Anyway, with the inner kick panels fully sealed and protected, I switched my focus to the rear fender brackets which were thankfully included with my new cowl.  These brackets are an exact duplicate of the original parts and fit the cowl very nicely right out of the box.  After a few seconds on the wire wheel to remove the e-coat where I needed to weld, I was able to position each one exactly based on the previous measurements I made from the old pieces before their removal.  A few minutes with my (now) very fussy MIG and they were welded in place and solid.
Next, I focused on getting the rear inner fender aprons remarried to the new cowl via new Dynacorn apron brackets I bought from NPD.  As you might expect, I wasn’t thrilled with them at all due to their significantly thinner material and everything-but-fit condition.  Not to be accused of failing to give it a shot, I massaged these damn brackets for several hours until the fit was almost perfect and they looked quite nice.  Then after one more sanity check with them clamped into place, I took them off, threw them in my pile of “what-not-to-do” parts and exhumed my original brackets and set to work refurbishing them for re-installation.  I just couldn’t bring myself to accept the thinner gauge material after all.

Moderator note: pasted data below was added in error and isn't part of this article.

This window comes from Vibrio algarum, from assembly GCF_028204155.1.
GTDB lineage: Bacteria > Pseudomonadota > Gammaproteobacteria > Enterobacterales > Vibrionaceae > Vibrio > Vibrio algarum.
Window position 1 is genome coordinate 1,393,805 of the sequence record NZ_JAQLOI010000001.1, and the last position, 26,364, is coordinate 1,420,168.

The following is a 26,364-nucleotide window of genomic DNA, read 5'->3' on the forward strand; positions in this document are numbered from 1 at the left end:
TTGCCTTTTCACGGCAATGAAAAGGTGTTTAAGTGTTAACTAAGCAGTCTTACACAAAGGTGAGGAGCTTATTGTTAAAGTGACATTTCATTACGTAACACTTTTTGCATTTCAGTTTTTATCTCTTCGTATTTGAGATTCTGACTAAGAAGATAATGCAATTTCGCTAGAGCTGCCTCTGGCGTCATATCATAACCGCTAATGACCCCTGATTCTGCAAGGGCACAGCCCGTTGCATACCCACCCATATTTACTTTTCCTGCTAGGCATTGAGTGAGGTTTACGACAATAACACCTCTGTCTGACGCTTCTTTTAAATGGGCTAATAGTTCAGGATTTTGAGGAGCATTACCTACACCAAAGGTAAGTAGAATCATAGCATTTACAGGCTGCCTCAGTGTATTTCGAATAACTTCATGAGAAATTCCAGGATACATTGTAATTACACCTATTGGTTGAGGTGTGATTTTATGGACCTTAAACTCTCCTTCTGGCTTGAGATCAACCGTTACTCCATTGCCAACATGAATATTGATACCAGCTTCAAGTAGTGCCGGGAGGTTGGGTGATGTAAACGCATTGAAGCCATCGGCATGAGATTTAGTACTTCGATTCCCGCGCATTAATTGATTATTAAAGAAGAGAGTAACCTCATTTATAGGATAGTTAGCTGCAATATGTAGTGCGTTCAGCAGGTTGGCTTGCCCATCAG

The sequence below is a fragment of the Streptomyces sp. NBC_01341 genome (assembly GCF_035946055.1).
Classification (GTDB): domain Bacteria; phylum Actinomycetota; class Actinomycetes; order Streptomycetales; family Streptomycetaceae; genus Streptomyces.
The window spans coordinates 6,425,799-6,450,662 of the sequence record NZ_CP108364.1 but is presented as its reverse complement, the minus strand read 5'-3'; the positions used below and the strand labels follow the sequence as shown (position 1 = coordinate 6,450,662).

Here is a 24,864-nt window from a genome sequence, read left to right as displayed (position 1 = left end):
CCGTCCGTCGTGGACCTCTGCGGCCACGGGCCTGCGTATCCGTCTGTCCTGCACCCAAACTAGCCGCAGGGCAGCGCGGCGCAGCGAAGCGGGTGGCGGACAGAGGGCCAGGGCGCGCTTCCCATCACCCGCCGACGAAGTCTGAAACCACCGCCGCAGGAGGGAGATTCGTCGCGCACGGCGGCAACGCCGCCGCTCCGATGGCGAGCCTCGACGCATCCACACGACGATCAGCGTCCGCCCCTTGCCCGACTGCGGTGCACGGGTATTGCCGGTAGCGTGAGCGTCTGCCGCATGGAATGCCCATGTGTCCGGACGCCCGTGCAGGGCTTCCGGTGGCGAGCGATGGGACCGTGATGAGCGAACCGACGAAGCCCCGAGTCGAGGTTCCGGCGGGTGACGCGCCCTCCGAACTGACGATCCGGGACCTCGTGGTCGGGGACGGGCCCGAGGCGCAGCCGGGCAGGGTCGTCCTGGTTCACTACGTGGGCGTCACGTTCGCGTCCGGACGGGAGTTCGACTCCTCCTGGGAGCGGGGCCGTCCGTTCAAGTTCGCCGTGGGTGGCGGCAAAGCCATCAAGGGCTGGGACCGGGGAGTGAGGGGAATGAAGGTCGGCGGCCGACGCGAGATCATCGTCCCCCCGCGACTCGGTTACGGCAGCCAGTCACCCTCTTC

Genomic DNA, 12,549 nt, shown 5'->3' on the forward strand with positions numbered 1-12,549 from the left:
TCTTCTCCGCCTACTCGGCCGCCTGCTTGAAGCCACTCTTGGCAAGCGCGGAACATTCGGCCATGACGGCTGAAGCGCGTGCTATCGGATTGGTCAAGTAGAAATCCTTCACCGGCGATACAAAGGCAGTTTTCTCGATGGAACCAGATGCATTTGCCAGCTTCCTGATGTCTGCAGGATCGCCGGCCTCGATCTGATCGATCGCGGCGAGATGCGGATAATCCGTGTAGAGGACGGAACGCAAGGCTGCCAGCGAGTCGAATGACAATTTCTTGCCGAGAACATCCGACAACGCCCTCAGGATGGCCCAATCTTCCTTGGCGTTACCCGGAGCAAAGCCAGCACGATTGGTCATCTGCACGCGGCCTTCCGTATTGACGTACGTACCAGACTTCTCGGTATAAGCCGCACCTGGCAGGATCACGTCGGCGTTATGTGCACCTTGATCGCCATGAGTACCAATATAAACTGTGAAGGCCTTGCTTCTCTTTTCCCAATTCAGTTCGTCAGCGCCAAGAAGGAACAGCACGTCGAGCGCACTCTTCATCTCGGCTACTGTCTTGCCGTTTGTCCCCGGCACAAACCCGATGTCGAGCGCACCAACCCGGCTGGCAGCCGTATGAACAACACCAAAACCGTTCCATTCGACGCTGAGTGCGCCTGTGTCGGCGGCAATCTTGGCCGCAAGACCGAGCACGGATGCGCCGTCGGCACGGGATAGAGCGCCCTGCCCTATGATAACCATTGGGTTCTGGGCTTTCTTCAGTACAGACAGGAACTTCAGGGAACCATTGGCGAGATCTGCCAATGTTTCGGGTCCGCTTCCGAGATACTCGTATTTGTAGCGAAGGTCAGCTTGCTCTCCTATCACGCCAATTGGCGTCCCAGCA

Fortunately, my original brackets were in decent shape and I was able to remove them with little drama early on.  I did have to weld up a few stress fractures in the corners and tidy them up in the blast cabinet, but once I was done, I had a pair of brackets original to the car and fitting perfectly by most accounts.
With the rear apron brackets ready to install, I carefully marked the location of each required plug weld using a paint pen.  I carefully ground off the e-coat under each weld and dusted them with SEM Copperweld primer and welded them in, dealing my old MIG the coup de grace.  At this point, I had decided it was a mercy killing long overdue…..  I protected the back side of each plug weld with Zero Rust paint while they were easy to access and called this phase of the project done.
With my immediate welding tasks out of the way for the time being, I moved to the preparation of the cowl end enclosures.  As I mentioned in earlier entries, these panels were in astonishingly good shape when I removed them.  In fact, following several minutes work in the blast cabinet, they looked exceptional and ready for a coat of phosphoric acid to prep them for paint.  The following day, I decided to experiment with thinning the Zero Rust paint before application.  As it turns out, I really liked the performance of the paint much better with a slight thinning and will experiment more with the technique in the future.  Fortunately, I discovered that Zero Rust can be thinned with my standard PPG DT-870 reducer with fantastic results  (BONUS!).  As if that weren’t enough, I found I can also use PPG K-201 hardener with Zero Rust to speed the hardening process in sprayed application at a ratio of 5:1:1 (5 parts Zero Rust to 1 part DT-870 reducer to 1 part K-201 hardener).  These two bonus features alone make this product much friendlier to use than the comparable product POR-15.